Intramedullary Dermoid Cyst With Relatively Atypical Symptoms

A Case Report and Review of the Literature

Maryam Sanaullah; Sidra Mumtaz; Akhtar Amin Memon; Abdul Sattar Mohammad Hashim; Sanaullah Bashir


J Med Case Reports. 2013;7(104) 

In This Article

Abstract and Introduction


Background: Intraspinal dermoid cysts are rare and benign tumors that occur primarily due to the defective closure of the neural tube, an ectodermal derivative, during the process of development. They are slow-growing tumors manifesting in the second and third decades of life.

Case presentation: We present here a case of a 14-year-old Sindhi boy with a six-month history of paraparesis of the lower limbs and a progressive loss of power of grade 3/5, and hypoesthesia in the L4/L5 dermatomes of his right lower limb. A plain magnetic resonance imaging scan revealed a well-demarcated intraspinal intramedullary cyst containing an abscess at the level of T12 and L1 causing localized cord compression, which was producing the symptoms. Near total excision of the cyst was successfully performed and was sent for biopsy, which revealed keratinocytes and keratin flakes. With one month of follow-up, along with physiotherapeutic management, the patient gradually improved and was able to walk without support.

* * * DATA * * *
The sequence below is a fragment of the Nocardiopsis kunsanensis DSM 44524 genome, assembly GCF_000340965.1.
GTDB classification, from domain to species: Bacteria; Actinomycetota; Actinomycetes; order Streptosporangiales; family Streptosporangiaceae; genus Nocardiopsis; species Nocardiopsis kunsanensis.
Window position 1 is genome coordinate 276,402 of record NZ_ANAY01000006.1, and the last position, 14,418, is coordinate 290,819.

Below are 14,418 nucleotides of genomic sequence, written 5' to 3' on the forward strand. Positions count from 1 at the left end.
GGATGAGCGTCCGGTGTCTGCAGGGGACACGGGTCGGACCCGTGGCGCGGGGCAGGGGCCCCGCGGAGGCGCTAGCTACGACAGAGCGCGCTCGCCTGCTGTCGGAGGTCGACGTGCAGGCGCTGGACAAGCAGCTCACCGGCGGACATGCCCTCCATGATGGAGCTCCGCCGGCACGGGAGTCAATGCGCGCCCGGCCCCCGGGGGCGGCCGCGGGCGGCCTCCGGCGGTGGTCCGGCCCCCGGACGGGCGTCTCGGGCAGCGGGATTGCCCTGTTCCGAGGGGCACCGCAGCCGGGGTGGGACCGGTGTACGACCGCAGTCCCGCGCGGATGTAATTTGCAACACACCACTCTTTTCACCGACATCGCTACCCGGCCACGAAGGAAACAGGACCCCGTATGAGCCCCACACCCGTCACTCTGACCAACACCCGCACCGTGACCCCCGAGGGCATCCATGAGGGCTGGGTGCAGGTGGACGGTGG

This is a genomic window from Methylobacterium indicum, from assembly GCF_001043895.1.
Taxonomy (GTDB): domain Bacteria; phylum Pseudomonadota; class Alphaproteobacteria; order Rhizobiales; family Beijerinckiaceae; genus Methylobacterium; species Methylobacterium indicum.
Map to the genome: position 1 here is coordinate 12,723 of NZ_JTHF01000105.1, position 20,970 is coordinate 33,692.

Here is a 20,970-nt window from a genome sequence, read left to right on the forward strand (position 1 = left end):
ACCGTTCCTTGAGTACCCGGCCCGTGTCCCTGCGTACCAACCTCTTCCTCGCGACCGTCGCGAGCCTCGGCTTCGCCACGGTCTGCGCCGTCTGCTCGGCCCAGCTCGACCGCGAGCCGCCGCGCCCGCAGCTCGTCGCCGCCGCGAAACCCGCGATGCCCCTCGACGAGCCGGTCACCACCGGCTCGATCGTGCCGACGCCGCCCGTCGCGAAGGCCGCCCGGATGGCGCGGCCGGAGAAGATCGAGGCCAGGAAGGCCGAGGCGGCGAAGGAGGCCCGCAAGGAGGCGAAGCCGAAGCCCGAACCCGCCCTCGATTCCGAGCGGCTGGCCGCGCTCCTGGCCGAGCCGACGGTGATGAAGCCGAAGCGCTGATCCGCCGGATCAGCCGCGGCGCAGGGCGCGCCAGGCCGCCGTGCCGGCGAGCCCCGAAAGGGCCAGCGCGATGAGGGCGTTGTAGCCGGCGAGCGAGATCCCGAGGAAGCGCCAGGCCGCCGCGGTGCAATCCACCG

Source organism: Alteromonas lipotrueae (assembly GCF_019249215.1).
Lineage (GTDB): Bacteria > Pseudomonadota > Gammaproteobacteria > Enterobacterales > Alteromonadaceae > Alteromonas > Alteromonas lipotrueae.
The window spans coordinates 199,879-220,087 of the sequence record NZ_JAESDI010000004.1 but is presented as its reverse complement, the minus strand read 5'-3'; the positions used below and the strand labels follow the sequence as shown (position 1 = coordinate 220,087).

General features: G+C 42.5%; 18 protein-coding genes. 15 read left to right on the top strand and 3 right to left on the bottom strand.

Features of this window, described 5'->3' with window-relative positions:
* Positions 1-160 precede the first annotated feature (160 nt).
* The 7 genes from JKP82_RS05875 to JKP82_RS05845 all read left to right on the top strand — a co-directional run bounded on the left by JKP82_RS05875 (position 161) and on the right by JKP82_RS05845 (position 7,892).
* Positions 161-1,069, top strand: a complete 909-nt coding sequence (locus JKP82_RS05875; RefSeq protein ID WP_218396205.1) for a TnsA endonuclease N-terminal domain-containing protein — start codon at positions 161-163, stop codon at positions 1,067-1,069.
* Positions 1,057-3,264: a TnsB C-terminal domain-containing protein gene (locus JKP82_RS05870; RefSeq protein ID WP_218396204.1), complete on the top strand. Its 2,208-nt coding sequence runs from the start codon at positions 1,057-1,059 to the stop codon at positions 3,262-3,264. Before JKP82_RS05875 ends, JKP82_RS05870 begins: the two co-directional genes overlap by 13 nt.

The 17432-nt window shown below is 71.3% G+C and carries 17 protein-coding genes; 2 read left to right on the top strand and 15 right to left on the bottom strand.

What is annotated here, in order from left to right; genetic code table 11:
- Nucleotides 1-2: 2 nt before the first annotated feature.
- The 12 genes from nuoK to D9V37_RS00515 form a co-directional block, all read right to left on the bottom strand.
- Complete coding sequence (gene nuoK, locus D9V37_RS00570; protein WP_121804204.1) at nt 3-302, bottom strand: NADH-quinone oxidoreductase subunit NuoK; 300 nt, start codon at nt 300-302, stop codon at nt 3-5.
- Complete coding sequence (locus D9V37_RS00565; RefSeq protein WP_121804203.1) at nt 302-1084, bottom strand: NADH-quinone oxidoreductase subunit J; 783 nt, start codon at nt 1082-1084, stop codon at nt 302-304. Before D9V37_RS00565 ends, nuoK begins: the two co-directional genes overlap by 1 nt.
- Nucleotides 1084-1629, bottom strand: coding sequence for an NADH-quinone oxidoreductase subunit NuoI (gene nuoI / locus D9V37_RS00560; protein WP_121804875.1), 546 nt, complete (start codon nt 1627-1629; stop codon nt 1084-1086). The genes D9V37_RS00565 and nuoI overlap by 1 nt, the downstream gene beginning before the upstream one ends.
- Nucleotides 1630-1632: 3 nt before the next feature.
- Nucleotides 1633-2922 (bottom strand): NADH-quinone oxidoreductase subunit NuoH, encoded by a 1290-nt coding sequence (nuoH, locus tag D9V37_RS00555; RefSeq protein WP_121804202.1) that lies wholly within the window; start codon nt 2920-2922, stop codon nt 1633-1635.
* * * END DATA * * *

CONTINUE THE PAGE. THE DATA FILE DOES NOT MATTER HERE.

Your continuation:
Conclusions: Critical evaluation of every case with aggravating symptoms should be carried out, and neurological and radiological examinations should be conducted to ensure the well-being of patients.


Amid the numerous defects and deviations from normal development patterns, very few exist as uncommon in medical history as the dermoid cyst. There is no exact knowledge of the prevalence of intracranial dermoid cysts, however, the few studies reported to date propose it to be 0.3 percent.[1] Only a few cases have been reported in the literature.[2–4] Patients with these cysts usually have an extended history of symptoms, on average about 8.5 years between the appearance of symptoms and diagnosis.[5,6]

Dermoid cysts can appear subdurally, extramedullary or intramedullary, with intramedullary presentations being relatively rare.[7] Presented here is a case of an intradural intramedullary, space-occupying cyst at the conus medullaris level in a 14-year-old boy together with the magnetic resonance imaging (MRI) and histopathological findings and relevant scientific literature review.